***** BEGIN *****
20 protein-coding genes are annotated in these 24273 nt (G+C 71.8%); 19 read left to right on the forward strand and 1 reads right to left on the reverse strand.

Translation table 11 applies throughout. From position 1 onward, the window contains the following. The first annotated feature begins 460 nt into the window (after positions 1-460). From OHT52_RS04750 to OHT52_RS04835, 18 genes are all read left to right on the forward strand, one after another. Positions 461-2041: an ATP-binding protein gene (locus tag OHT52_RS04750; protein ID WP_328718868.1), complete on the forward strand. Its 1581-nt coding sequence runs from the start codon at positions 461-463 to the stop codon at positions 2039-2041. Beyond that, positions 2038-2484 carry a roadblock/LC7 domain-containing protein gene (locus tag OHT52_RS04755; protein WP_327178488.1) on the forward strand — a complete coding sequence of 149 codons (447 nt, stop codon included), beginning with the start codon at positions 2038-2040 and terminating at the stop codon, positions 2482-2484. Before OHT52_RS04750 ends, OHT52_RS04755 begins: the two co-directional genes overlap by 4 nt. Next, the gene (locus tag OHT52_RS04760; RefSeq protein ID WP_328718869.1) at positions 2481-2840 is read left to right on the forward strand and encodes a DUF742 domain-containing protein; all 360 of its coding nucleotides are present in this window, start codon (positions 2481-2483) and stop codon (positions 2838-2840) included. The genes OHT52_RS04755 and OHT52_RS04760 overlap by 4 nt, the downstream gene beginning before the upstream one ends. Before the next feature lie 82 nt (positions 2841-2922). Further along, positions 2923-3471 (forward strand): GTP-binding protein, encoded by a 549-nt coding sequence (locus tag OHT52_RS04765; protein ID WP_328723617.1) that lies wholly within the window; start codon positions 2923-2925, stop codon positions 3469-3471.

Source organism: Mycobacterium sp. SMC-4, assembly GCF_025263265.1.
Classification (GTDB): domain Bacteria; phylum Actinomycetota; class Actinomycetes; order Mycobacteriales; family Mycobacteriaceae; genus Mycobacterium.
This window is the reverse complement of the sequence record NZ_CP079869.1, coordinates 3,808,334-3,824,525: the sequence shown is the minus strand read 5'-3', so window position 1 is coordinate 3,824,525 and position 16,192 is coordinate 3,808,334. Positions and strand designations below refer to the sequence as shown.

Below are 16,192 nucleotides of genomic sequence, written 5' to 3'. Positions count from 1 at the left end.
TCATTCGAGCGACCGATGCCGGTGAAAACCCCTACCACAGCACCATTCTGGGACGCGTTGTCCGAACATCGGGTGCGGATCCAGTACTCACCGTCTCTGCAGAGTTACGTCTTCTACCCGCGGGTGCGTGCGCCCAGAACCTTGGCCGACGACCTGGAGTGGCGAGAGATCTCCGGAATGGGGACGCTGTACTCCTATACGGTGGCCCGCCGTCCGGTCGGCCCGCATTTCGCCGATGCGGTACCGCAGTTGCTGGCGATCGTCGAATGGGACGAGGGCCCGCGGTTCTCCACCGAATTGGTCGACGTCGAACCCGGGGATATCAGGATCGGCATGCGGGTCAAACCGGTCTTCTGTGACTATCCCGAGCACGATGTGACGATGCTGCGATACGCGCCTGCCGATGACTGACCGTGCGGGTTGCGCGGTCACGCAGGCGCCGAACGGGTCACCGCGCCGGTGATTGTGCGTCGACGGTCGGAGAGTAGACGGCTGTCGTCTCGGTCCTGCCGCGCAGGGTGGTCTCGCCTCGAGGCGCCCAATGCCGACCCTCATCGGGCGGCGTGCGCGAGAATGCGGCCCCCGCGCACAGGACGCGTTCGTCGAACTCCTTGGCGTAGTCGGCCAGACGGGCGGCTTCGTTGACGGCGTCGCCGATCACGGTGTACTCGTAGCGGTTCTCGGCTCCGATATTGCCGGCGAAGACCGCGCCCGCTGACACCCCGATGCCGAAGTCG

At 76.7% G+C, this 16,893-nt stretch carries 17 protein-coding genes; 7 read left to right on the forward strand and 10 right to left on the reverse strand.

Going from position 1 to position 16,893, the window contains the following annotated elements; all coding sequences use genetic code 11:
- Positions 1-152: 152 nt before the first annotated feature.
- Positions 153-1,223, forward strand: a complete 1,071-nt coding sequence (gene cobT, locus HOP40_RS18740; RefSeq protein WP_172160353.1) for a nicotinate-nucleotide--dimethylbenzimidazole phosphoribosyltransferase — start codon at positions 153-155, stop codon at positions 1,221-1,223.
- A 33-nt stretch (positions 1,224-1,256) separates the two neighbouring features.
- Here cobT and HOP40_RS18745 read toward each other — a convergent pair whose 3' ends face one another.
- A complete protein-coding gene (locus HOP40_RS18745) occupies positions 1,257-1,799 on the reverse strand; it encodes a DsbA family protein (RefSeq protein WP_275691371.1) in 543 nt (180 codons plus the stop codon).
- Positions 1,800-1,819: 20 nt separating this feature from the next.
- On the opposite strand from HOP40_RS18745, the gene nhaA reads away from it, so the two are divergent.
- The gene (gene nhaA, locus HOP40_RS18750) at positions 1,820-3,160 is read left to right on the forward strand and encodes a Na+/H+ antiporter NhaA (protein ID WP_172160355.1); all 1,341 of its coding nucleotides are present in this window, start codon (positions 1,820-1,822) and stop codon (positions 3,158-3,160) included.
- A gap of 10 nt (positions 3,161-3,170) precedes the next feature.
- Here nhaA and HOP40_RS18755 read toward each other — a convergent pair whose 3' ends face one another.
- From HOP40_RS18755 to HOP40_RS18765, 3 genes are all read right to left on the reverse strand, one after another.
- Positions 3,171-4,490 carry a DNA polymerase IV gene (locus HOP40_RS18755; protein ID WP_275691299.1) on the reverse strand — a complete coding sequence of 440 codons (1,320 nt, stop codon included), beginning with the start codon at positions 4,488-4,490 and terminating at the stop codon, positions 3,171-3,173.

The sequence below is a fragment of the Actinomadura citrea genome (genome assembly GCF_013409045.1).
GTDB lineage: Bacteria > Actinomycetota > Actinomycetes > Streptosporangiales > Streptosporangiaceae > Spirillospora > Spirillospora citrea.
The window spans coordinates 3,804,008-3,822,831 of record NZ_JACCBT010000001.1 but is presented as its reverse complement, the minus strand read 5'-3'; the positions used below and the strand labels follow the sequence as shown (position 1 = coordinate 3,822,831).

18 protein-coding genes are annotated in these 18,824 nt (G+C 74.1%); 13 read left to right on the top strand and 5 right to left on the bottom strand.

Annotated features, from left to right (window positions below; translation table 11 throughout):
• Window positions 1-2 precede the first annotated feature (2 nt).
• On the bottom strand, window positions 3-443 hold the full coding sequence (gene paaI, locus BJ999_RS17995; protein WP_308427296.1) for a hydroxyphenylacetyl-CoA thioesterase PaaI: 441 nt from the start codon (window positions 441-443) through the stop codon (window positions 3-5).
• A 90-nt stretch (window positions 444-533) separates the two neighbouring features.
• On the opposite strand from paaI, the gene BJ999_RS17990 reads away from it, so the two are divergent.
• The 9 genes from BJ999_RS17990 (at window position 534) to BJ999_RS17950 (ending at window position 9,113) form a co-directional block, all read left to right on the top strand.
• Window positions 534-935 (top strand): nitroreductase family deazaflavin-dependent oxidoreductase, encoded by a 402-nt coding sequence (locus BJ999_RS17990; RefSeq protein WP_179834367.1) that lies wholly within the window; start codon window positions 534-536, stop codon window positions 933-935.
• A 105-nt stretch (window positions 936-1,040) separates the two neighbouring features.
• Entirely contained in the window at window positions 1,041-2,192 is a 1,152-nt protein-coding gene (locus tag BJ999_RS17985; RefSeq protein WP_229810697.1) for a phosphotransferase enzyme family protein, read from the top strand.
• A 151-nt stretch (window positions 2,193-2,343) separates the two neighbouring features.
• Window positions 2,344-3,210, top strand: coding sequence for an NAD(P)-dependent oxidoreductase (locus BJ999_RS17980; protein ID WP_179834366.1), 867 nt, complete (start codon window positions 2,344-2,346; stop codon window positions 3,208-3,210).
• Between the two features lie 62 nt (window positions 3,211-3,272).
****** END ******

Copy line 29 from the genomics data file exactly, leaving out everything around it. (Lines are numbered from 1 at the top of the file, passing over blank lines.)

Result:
• A 90-nt stretch (window positions 444-533) separates the two neighbouring features.